The crufins (when available) are in good company with a rotating offering of a dozen or so other pastries, ranging from savoury mushroom tarts to sticky canelé and puffy, generously garnished almond croissants. A chalkboard menu of heartier brunch fare, which during my visit include standout dishes such as peas on focaccia toast topped with whipped ricotta, and beef tartare spiced with horseradish and gochugaru, a Korean red-pepper powder, should come with a trigger warning for the indecisive. I opt for a cardamom bun (warmed up) and a cortado, and have no regrets. 

A female member of staff working with a coffee machine at Novella
Novella source its beans from House of Funk, a Vancouver roastery
A plate of gravadlax on rye bread with elderflower remoulade, shallot, pea shoots and picked dill and a glass of cold-brew coffee on a table at Novella
Food at Novella includes gravlax with elderflower remoulade, shallot, pea shoots and picked dill

Coffee comes in several forms, from espresso and its derivative drinks to speciality drip, and is some of the tastiest in the city: strong, flavourful and acidic. Novella uses beans from House of Funk, a coffee roastery and microbrewery based in North Vancouver that aims to produce funky flavours through ultra-precise roasting methods. Colourful, craft beer-inspired cans of House of Funk coffee can be purchased at Novella to take home.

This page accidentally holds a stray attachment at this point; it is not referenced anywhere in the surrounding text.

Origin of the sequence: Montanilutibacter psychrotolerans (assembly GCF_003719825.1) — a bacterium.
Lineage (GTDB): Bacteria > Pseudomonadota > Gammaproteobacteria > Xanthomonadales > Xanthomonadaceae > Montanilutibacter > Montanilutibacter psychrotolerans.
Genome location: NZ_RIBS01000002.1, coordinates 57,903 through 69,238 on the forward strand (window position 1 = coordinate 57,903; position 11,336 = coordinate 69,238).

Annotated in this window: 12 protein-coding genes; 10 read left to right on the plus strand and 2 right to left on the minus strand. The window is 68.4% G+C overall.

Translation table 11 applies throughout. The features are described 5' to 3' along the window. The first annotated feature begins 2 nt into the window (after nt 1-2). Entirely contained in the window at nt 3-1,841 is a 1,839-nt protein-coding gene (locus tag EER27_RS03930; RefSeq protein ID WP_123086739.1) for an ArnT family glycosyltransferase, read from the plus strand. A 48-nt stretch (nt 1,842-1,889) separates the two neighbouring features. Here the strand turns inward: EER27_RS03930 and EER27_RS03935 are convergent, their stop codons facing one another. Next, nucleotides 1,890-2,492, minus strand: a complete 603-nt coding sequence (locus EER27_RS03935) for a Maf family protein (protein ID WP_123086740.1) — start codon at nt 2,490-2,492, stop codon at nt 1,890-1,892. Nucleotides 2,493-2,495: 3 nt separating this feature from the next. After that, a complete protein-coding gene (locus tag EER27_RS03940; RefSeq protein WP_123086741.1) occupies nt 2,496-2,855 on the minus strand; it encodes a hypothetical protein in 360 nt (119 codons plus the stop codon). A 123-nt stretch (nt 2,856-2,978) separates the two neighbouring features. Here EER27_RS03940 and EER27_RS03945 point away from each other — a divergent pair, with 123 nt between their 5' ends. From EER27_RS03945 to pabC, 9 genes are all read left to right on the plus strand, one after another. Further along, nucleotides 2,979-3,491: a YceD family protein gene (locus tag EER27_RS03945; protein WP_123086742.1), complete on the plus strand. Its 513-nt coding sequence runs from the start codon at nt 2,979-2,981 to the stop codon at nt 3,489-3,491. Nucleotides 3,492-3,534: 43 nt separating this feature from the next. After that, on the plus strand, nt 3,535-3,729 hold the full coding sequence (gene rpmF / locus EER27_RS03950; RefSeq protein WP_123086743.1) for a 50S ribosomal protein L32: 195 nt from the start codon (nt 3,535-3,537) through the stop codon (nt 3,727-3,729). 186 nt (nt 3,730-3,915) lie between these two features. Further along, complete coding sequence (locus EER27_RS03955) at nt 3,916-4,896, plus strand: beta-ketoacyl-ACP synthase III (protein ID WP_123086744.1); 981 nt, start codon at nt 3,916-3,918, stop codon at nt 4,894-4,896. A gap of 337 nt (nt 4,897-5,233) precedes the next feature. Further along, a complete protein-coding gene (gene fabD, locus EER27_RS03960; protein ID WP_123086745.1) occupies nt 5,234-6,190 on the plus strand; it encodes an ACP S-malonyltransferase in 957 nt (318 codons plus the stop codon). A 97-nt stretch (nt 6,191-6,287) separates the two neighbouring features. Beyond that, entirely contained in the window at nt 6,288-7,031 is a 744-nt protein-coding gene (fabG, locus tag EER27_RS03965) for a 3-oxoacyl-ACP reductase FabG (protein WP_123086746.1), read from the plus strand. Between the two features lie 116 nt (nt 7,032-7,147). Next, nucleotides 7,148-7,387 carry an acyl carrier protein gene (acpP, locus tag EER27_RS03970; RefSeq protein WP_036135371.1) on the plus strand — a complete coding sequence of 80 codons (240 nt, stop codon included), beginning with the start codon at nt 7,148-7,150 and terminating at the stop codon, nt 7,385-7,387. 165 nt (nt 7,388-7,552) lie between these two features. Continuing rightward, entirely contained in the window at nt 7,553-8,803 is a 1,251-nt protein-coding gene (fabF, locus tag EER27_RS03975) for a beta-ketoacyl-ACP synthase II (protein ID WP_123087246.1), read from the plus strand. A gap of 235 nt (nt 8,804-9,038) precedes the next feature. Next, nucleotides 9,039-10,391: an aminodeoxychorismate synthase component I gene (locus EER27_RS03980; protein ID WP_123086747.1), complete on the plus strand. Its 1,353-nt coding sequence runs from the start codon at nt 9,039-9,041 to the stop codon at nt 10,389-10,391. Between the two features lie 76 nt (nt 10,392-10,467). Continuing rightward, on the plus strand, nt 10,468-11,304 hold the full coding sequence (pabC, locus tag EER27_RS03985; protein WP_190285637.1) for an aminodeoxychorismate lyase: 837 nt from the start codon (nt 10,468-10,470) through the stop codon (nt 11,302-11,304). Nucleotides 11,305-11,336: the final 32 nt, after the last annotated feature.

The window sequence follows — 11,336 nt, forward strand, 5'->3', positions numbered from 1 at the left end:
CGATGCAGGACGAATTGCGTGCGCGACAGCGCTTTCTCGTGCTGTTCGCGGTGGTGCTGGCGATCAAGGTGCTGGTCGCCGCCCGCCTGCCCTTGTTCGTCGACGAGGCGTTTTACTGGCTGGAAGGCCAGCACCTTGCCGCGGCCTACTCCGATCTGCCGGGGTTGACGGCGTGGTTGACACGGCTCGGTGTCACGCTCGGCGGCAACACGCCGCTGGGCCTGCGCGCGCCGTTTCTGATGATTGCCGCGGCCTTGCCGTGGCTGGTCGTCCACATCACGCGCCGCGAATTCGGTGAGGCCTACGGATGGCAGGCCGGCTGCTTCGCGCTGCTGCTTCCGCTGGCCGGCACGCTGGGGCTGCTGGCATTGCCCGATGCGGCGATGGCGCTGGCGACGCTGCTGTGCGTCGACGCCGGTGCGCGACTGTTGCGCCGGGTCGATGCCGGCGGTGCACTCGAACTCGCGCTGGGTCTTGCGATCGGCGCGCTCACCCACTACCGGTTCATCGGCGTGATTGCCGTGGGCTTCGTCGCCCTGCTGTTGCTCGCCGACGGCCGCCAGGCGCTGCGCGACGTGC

Timbertrain Coffee Roasters

311 West Cordova Street, Vancouver, BC V6B 4K2, and 551 McLean Drive, Vancouver, BC V5L 0C2
  • Good for: Pour-over coffee. The set-up at the Gastown branch is laboratory-like

  • Not so good for: A wide range of food options. It mostly sells sweet pastries and a couple of types of sandwiches

  • FYI: Timbertrain’s online shop ships coffee across Canada and the US. Open daily, 9am–4pm (Gastown); Monday–Friday, 7am–4pm and
    Saturday–Sunday, 9am–4pm (Grandview-Woodlands)

  • Website; Directions

Timbertain’s counter and seating design, with booths covered with white, track-like wood panelling
Timbertain has been a favourite with Vancouver’s coffee aficionados for almost a decade © Jennilee Marigomen